Staying Wet in a Dry Land: Bootlegging in Southeast Kansas

By Crawford County January 17, 2017

“It may have been illegal, but it wasn’t wrong.” Miners Hall Museum board member Alan Roberts says this is how Southeast Kansans of the 1920’s and 30’s described one of the area’s economic staples: bootlegging.

Those were the years of prohibition, when coal miners, facing an industry depression after World War I, turned to bootlegging for their own survival. Former University of Nevada, Reno professor and Girard resident Ken Peak explained that “this was a generation before the welfare state and ‘safety nets,’ when victims of economic disaster were left to their own devices and often too proud to accept charity.”  

Peak also says the illegal bootlegging industry of Crawford and Cherokee counties was so strong, President Herbert Hoover’s Wickersham Commission, appointed to study prohibition enforcement, specifically mentioned the two counties. Not surprisingly, the report declared these counties as two of the four worst statewide in prohibition compliance.

Bootleggers made fine money selling their craft. Deep Shaft, as liquor from Southeast Kansas was generically known, was found not only in surrounding states such as Oklahoma, but went as far as the U.S. coasts and into foreign countries. Peak’s research into one Pittsburg factory unearthed a plant that produced 210 gallons of liquor per day, which had netted the owners $18,000 in only 2 weeks of operation.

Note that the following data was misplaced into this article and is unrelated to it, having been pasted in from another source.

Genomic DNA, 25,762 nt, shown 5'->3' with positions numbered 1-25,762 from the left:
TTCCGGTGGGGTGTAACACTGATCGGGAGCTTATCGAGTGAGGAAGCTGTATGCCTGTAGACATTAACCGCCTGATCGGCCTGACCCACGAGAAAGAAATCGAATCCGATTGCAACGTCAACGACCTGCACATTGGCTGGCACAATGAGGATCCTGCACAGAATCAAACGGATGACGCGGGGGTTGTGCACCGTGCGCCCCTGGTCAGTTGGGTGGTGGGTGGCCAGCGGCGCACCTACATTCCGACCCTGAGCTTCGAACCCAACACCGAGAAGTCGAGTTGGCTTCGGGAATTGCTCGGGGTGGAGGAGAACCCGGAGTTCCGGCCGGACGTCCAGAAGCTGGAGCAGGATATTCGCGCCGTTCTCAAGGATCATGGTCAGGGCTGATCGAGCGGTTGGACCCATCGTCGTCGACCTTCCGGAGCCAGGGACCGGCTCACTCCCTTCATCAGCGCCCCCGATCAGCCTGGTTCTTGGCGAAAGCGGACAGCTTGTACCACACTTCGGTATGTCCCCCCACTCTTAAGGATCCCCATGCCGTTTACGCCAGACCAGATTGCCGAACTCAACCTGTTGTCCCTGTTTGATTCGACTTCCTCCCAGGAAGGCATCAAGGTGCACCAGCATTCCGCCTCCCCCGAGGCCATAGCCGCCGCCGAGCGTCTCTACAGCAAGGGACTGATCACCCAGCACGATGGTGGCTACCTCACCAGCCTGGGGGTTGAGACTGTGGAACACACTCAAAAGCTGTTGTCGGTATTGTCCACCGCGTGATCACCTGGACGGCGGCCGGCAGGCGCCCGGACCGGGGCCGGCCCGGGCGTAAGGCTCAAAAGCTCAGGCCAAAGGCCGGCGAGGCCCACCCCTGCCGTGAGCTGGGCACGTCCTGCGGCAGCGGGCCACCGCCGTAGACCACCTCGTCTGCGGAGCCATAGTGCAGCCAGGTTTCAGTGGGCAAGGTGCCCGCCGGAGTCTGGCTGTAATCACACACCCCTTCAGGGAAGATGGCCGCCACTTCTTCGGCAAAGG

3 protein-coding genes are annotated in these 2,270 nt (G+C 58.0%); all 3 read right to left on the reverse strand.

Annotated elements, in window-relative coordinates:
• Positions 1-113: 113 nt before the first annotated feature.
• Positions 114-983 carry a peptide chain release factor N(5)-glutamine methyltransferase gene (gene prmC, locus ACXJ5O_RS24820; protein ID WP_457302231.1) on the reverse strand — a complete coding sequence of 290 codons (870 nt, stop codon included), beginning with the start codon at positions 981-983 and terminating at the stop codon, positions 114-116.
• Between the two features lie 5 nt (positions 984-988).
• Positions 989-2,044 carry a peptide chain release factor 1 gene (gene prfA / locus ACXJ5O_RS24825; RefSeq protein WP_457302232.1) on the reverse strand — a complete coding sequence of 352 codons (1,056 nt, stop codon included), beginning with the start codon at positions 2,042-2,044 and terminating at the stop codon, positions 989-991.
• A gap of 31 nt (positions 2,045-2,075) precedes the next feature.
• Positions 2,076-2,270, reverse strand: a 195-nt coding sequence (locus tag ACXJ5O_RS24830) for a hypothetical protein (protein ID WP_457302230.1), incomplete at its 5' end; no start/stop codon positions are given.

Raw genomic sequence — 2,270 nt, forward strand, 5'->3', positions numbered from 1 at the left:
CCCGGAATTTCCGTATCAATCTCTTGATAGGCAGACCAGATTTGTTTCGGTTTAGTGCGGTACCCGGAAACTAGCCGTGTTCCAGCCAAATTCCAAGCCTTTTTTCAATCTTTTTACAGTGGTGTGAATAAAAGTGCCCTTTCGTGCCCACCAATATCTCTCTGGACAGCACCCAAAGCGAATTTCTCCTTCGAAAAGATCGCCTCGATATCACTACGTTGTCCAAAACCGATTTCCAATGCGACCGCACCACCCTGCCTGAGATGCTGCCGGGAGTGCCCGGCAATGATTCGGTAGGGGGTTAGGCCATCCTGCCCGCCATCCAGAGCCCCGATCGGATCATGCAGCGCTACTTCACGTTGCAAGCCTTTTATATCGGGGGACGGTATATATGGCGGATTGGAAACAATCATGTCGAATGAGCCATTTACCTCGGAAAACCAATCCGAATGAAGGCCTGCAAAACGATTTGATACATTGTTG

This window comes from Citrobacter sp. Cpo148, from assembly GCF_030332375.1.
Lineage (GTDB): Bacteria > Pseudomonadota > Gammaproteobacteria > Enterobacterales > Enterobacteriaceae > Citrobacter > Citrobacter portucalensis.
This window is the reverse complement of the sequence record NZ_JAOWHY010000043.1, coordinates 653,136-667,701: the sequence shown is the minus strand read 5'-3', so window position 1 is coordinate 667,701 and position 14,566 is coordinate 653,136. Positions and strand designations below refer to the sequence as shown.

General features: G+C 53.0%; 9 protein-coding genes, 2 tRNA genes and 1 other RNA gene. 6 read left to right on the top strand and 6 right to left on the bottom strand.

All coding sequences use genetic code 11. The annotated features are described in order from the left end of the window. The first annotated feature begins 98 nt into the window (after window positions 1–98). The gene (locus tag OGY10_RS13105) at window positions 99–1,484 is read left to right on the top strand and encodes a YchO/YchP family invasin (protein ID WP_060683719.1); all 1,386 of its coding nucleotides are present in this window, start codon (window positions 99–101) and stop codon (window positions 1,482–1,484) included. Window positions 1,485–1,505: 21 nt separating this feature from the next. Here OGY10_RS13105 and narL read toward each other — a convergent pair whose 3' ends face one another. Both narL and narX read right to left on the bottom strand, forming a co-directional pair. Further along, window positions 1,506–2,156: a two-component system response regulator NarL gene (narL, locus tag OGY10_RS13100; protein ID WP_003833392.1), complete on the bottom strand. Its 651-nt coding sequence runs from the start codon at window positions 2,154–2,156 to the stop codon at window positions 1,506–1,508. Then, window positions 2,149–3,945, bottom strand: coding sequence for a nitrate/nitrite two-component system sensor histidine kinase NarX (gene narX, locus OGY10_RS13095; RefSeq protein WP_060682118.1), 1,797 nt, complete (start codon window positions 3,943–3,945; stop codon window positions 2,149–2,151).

At the Miners Hall Museum in Franklin, the recurring bootlegging exhibit produces some of the most colorful stories. Last year’s exhibit included a recorded lecture from Peak and several artifacts, including an electric heat stick bootleggers would use to color their moonshine. Museum board member Alan Roberts explained the process: “They would put their moonshine, which is clear, in a charcoal lined barrel and then they would put this stick down in there and shock it. And the sugar in the alcohol would turn kind of a brownish color and get the color from the charcoal so it looked much more like bourbon than it just did gin.”

Rich stories like this one can be found throughout the Miners Hall Museum. The museum is open to the public Monday through Saturday from 10:00 a.m. to 4:00 p.m.. For the best experience, the museum requests that you call in advance at (620) 347-4220 to schedule tours.

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Danny J. Oplotnik says

I have a 28 page document about The Kansas "Balkens" Bootlegging Culture, 1920-1940 which a historian gave me after my fathers death in 1989. He told me he had interviewed my father before he got sick and passed and these 28 pages contained information that dad had given him. It strickingly has some of the same words as your article above. I have forgot that mans name but I think he said he was at Emporia State at the time. Would this have been Ken Peak?